Public Contract Law Journal

The Glenn Defense Marine Asia Problem: The Role of Ethics in Procurement Reform

by Jesse Greene

Jesse Greene is an active duty Army Judge Advocate who received an LL.M. in Government Procurement Law from The George Washington University Law School in September 2017. Major Greene currently serves as the Command Judge Advocate for the 414th Contracting Support Brigade, supporting U.S. Army Africa and the Southern European Task Force. In 2013 MAJ Greene served under Seventh Fleet, aboard the USS Blue Ridge, as Chief of Operational Law during Talisman Sabre, a joint, multinational exercise.


There’s no question in my mind that he tried to influence me. It’s like fishing. He’s got the hook. If he got an inch, he’d go for a foot. If he’d get a foot, he’d go for a yard.1

I. Introduction

Three overarching principles form the foundation of the U.S. system of government procurement: integrity, transparency, and competition.2 Integrity, arguably, forms the cornerstone because “[b]ribery, favouritism, or unethical behavior ha[s] no place in a successful procurement system.”3 Transparency and competition help ensure integrity by “bringing in the sunlight, which serves as a disinfectant” to corruption.4 The contracting techniques utilized by a government agency affect the degree of transparency5 and competition in a given contract.6 But agencies also employ oversight mechanisms to guard against corruption.

The Federal Acquisition Regulation (FAR) charges government contracting officers (COs) with the responsibility to safeguard “the interests of the United States in its contractual relationships.”7 COs utilize contracting officer’s representatives (CORs) to monitor contracts, including submissions by contractors relating to cost.8 The Defense Contract Audit Agency (DCAA) performs audits.9 Agencies employ Inspectors General (IGs) to conduct investigations relating to contracts and receive reports regarding “violation[s] of [f]ederal criminal law involving fraud, conflict of interest, bribery, or gratuity violations … and violation[s] of the civil False Claims Act.”10 Some agencies, including the Navy, even have personnel authorized to perform law enforcement functions.11 Those personnel can, in effect, provide oversight of agency personnel providing contractor oversight.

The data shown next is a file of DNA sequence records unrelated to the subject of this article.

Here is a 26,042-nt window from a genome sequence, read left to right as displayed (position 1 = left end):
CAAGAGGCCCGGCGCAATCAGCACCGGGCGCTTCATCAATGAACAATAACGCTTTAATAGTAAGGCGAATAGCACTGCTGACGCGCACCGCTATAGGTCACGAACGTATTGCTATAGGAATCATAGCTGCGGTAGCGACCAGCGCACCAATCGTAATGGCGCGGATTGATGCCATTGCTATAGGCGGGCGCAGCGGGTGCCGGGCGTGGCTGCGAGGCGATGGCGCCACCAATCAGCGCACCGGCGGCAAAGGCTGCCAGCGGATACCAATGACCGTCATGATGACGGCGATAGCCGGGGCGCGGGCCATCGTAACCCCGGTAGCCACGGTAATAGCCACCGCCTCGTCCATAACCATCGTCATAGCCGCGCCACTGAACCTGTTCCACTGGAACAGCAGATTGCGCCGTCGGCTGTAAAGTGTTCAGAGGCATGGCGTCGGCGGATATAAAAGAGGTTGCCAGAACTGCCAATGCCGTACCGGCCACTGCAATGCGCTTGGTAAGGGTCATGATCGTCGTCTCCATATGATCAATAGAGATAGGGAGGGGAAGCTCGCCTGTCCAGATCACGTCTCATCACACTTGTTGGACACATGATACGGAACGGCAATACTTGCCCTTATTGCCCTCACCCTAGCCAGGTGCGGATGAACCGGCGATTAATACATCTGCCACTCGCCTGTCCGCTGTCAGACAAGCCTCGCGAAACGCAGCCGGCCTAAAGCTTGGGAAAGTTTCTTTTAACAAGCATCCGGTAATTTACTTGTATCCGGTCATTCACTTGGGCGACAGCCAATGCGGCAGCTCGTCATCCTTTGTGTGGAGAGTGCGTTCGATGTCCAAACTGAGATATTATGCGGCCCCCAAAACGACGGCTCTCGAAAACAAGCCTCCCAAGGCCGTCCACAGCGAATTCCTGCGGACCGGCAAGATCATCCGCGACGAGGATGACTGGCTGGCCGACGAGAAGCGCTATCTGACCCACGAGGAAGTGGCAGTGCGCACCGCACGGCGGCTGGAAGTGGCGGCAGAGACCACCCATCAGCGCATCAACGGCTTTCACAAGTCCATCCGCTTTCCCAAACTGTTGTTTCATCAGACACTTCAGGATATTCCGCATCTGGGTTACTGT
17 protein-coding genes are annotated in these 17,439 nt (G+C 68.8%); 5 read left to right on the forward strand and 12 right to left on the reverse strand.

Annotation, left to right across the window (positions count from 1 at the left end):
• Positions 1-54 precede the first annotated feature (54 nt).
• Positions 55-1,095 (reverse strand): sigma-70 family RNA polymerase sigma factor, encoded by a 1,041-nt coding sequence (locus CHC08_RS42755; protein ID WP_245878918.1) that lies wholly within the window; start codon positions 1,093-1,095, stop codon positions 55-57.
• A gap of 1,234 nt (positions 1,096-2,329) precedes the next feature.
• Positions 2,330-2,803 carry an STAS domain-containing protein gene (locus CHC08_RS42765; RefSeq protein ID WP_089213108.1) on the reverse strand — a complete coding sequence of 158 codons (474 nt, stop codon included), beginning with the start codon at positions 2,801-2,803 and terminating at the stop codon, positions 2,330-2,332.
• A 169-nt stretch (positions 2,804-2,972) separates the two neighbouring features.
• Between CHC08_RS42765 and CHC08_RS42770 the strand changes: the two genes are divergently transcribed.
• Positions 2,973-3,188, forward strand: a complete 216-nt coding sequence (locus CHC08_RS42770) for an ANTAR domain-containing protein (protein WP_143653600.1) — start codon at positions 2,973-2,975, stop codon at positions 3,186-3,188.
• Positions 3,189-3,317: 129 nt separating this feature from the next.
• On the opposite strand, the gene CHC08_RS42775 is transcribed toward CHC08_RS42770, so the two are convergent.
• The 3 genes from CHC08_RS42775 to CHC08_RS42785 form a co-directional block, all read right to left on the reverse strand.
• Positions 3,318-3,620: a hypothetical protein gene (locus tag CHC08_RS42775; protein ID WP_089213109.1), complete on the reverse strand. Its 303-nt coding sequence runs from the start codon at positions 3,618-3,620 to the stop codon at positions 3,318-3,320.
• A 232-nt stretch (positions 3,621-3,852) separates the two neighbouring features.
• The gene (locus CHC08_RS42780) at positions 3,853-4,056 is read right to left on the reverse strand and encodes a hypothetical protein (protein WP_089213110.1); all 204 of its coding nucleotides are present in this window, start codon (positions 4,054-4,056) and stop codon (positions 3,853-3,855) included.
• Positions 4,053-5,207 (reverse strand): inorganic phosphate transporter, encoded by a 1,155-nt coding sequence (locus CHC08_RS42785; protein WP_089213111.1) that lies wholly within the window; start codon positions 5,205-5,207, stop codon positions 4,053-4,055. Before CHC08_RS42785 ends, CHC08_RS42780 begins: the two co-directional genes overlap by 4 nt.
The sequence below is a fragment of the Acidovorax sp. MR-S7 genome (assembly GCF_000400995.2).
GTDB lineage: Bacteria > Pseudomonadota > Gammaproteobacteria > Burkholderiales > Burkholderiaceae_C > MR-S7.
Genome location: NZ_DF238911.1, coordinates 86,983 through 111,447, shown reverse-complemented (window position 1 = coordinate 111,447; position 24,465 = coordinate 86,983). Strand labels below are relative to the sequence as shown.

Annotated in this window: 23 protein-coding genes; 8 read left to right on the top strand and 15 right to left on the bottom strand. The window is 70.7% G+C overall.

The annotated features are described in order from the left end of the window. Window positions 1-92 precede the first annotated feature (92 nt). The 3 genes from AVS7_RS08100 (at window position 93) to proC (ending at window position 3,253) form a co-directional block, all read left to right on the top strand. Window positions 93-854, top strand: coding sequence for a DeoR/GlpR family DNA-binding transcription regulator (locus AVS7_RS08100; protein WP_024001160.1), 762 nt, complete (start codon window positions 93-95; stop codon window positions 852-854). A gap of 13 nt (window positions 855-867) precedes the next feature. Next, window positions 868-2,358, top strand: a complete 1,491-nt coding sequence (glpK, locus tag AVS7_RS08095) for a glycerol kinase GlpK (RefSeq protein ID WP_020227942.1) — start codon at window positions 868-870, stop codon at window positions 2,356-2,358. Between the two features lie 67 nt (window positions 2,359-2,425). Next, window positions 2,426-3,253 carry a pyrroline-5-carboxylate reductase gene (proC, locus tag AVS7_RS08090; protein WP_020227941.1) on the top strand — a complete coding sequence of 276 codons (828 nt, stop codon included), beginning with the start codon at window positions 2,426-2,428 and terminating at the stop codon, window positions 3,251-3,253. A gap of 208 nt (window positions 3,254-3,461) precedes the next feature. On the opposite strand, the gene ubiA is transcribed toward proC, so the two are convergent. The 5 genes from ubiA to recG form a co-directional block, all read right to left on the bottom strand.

Agency contracting personnel, however, are not the only personnel who interact with contractors on a regular basis. They are not the only personnel over whom a contractor can exert influence to obtain advantage. That reality underlies the importance of the ethical principle that requires all executive branch employees to avoid even the appearance of violating the law or ethical standards.12 One cannot overstate the importance of that principle because, as the Navy’s experience with Glenn Defense Marine Asia (GDMA) illustrates, no combination of contracting techniques, contract types, or oversight mechanisms can ensure procurement integrity without reinforcement from a command climate that promotes strict adherence to clearly articulated ethical standards to achieve effective training, monitoring, and enforcement.

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